Reflecting on my Summer in Dakar…
I am a person who craves the non-typical; anything I can find that will set me apart from the crowd. I think that’s what attracted me to something like Dakar, Senegal, a country and region which had been far from my mind, despite all my college-level French classes. Browsing the options, for an experience abroad through which I could improve my French speaking ability, I submitted my application for the Washington University in St. Louis Summer session in Senegal along with several other applications for various places, and didn’t have a second thought. When the professor reached out to me personally to see if I was going to continue the application process, however, I unknowingly boarded the fast train to traveling in a place I knew virtually nothing about.
While this was my first time out of the country, I imagine the first day hits everyone the hardest. I felt that the preparation, immunizations, and telling people of all my plans had adequately prepared me, but I didn’t really realize what I was doing until our plane was suddenly flying low, over clay-colored houses and earth, and I stepped off the plane to inhale the driest air I’d ever breathed. These surreal sensations juxtaposed with jet lag and stress made the adventure of the first day feel that much more like a dream. Top it all off with a hectic airport process, people everywhere speaking a different language, and my first experience taking the often perilous car ride to anywhere in Dakar’s questionably constructed infrastructure, and I was ready to call it a day.
My first day was a strong foreshadowing, a daily sense of adventure and opportunity, thanks mainly to the quick baptism into living and functioning independently in Dakar given by our guides. Our living conditions consisted of us (myself, one student from John’s Hopkins, and 6 from Wash U) living in the upstairs of a relatively high quality villa while our professor (who was also the director of the program) lived below with her husband, two children, and our guide Aimé. There were two classes offered, for a total of 6 credits, during our month-long stay: a language course, either French or the local language of Wolof, and History of Senegal. As part of the latter course, we each were required to perform our own independent project based on our personal interest.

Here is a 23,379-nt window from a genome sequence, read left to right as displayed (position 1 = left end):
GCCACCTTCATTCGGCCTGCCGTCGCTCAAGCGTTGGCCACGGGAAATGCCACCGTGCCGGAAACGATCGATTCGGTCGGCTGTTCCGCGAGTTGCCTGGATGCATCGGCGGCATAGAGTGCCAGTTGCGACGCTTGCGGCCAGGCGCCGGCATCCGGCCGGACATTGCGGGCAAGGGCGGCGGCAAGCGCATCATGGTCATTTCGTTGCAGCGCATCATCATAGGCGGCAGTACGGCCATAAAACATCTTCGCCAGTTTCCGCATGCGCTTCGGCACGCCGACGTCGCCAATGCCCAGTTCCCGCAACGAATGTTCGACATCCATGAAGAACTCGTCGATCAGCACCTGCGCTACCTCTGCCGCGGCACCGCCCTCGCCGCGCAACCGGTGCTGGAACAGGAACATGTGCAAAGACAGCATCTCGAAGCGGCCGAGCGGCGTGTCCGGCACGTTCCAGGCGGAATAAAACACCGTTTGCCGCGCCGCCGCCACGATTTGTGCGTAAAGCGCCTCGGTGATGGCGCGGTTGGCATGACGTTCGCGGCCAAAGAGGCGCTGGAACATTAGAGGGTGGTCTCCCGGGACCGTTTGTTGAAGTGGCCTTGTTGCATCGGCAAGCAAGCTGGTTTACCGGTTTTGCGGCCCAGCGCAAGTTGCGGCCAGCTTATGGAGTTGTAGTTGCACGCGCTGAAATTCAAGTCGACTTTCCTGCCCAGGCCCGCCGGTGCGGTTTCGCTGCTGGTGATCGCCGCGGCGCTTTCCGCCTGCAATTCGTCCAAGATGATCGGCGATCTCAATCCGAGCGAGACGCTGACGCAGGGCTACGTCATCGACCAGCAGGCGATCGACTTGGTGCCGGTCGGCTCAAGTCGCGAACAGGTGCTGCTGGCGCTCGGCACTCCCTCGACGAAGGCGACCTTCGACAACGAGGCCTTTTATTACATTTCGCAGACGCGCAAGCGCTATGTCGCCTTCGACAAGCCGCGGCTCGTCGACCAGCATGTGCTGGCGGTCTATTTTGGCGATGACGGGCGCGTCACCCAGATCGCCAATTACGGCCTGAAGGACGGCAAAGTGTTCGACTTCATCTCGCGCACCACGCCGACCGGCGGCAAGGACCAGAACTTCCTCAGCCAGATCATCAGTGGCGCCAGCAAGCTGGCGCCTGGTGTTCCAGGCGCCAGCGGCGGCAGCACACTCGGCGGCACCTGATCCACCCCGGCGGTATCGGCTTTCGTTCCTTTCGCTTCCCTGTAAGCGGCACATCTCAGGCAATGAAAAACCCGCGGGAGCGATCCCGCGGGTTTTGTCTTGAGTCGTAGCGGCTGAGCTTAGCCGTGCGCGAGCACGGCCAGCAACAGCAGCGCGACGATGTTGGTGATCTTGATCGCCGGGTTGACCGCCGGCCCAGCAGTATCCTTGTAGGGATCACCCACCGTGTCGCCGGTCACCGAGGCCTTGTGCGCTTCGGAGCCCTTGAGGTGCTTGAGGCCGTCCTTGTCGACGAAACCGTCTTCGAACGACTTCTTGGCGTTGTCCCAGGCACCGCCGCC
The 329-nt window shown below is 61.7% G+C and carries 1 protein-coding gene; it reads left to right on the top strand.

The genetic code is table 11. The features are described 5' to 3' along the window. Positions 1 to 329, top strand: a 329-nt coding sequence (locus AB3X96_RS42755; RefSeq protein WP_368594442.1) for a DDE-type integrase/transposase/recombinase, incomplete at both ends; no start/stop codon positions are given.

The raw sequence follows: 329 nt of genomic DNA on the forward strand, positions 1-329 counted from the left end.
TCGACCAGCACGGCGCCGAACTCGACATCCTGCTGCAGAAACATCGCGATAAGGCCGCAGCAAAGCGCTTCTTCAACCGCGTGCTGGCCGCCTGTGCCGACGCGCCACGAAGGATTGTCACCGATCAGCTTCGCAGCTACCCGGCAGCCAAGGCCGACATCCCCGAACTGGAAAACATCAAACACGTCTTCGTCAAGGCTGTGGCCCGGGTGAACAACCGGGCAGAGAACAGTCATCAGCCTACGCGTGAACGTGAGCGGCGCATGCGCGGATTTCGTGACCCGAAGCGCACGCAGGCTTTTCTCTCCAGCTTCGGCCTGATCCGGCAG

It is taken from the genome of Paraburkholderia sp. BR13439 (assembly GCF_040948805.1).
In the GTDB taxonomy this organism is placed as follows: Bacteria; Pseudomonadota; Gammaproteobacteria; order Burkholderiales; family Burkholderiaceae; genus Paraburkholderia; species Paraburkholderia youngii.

I found an internship with a Childfund affiliate in a poor part of town, so my day would consist of 3 hours of class in the morning, then going to my internship after lunch. On the weekends, we would take trips, or have opportunities planned to see Dakar, or experience something relevant to the History of Senegal class.
There are many things liberating about living in Senegal. For instance, there are almost no stop lights anywhere outside of the nicer part of downtown. Also, aside from a few chain stores that sold canned food or electronics, there is no set price used by vendors on the street, crowded marketplaces, and taxis. Essentially, one must understand how to haggle and barter in order to go anywhere or do anything. The unpredictability of losing power for a few minutes and dubious WiFi capabilities fundamentally change the way our American minds are wired to think. Africans generally don’t subscribe to the same concept of “time is money.” You could go to a restaurant and wait an hour or more for your food (which may or may not be correctly prepared), and then wait another hour for the check. By the trip’s end, I was happy to be able to take a taxi independently by greeting in Arabic, exchanging salutations in Wolof, negotiating a price based on the distance in French, and having a working knowledge of realistic taxi prices based on how far I was traveling.
Among the most fascinating places I traveled were the holy city of Touba, the culturally rich sea town of Saint Louis, and islands Goree and N’Gor.
As the month continued and I became more and more adjusted to life in Senegal, I found myself drift further away from my classmates and closer to the people I had met in Senegal. Senegalese simply think differently from Americans. One of my classmates was doing her independent research project on psychological depression, and based on her interviews with a wide demographic of Senegalese people, one conclusion she came to was that the emotions of anger and discontent aren’t retained based on past traumatic experiences like she expected them to be. I can’t say whether it’s the vast Muslim influence in the region, the crippling dryness of the climate, or the simple, yet breathtaking beauty of the coast as well as the countryside, but life in Senegal was both eye-opening and equipping with the international perspective I had craved so much. Several times I was asked if I would return to Senegal. With difficulty I responded with “yes, maybe/hopefully so” but with uncertainty in my voice. The reason for this is my excitement to see and experience as many different places in Africa and the world as I can. God willing, Senegal has been the first stop on a list of many.